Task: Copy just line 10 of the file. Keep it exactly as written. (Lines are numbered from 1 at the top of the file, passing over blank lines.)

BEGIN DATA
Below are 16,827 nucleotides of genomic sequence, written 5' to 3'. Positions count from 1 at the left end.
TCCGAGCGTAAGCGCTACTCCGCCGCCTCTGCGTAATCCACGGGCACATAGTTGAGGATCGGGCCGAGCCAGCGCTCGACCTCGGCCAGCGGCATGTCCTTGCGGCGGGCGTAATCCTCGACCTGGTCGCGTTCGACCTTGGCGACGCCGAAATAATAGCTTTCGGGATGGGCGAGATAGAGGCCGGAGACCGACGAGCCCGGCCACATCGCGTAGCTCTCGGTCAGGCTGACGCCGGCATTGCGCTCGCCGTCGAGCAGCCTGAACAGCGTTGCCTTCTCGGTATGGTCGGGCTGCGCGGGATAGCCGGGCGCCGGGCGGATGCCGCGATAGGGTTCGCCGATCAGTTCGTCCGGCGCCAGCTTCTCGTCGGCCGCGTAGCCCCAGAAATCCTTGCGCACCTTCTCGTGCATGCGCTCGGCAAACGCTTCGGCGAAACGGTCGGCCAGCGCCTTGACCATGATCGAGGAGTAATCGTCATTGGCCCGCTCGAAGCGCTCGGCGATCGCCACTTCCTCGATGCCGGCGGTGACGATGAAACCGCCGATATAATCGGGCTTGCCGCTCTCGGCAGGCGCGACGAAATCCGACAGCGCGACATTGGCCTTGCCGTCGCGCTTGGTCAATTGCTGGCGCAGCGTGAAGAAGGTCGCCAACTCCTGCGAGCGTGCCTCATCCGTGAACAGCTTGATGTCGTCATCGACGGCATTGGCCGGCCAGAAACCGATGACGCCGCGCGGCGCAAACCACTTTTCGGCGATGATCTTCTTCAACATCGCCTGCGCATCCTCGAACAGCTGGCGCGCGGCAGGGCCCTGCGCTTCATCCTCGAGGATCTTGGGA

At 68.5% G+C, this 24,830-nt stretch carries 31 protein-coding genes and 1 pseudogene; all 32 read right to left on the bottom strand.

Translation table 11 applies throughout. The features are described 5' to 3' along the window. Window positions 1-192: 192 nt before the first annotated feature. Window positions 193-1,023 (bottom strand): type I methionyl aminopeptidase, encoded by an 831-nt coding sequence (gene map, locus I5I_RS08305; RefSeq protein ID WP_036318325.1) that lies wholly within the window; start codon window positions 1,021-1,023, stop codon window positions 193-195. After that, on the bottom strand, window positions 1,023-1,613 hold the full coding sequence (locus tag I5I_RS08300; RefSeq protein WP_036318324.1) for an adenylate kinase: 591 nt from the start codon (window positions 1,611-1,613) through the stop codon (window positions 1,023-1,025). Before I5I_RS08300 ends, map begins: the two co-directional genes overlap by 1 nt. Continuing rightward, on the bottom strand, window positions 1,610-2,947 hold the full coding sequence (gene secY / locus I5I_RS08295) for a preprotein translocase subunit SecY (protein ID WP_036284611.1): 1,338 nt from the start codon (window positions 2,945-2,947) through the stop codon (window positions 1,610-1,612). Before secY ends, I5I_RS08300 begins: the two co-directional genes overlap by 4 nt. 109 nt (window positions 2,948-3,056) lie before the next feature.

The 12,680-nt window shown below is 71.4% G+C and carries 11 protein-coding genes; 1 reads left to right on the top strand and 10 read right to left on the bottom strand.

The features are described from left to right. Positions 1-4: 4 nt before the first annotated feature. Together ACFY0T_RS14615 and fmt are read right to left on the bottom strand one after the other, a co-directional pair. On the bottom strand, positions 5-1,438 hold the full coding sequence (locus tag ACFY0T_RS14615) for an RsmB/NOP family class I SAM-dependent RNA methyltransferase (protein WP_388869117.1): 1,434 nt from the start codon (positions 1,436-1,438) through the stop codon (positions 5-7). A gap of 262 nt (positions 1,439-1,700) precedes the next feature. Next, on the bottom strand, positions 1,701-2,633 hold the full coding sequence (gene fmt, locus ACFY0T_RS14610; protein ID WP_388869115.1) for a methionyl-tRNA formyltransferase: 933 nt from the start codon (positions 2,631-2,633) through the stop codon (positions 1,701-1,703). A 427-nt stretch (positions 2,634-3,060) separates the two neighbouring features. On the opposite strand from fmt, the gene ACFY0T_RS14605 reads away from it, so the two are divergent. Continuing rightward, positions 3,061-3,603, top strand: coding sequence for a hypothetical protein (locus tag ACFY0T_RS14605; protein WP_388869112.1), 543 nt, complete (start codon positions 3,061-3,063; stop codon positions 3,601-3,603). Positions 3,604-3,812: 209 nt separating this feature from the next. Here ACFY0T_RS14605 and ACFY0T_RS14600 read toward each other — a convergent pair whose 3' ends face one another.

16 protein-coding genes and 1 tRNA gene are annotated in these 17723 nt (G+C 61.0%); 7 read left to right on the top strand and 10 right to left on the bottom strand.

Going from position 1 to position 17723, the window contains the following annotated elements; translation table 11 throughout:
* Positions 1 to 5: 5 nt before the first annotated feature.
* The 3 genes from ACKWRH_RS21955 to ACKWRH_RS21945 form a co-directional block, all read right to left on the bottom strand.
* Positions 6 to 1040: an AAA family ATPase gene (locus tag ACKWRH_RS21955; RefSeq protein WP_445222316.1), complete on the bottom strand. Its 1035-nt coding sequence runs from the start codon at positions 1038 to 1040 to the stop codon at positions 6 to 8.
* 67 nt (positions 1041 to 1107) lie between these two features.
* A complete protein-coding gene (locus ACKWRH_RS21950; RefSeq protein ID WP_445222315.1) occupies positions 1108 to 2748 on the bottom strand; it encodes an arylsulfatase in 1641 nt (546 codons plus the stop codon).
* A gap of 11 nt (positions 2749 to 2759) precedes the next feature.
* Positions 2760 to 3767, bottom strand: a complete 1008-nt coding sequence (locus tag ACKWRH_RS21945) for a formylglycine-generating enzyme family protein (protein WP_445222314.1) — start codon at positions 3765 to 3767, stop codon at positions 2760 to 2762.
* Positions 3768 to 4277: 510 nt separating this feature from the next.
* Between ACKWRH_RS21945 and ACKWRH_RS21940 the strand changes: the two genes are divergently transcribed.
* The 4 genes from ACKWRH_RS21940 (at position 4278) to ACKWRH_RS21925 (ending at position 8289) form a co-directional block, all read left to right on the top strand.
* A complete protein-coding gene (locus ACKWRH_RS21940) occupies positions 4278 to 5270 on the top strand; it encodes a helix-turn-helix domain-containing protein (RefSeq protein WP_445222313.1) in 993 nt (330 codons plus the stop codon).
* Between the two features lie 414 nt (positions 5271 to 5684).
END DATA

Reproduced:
* The 3 genes from ACKWRH_RS21955 to ACKWRH_RS21945 form a co-directional block, all read right to left on the bottom strand.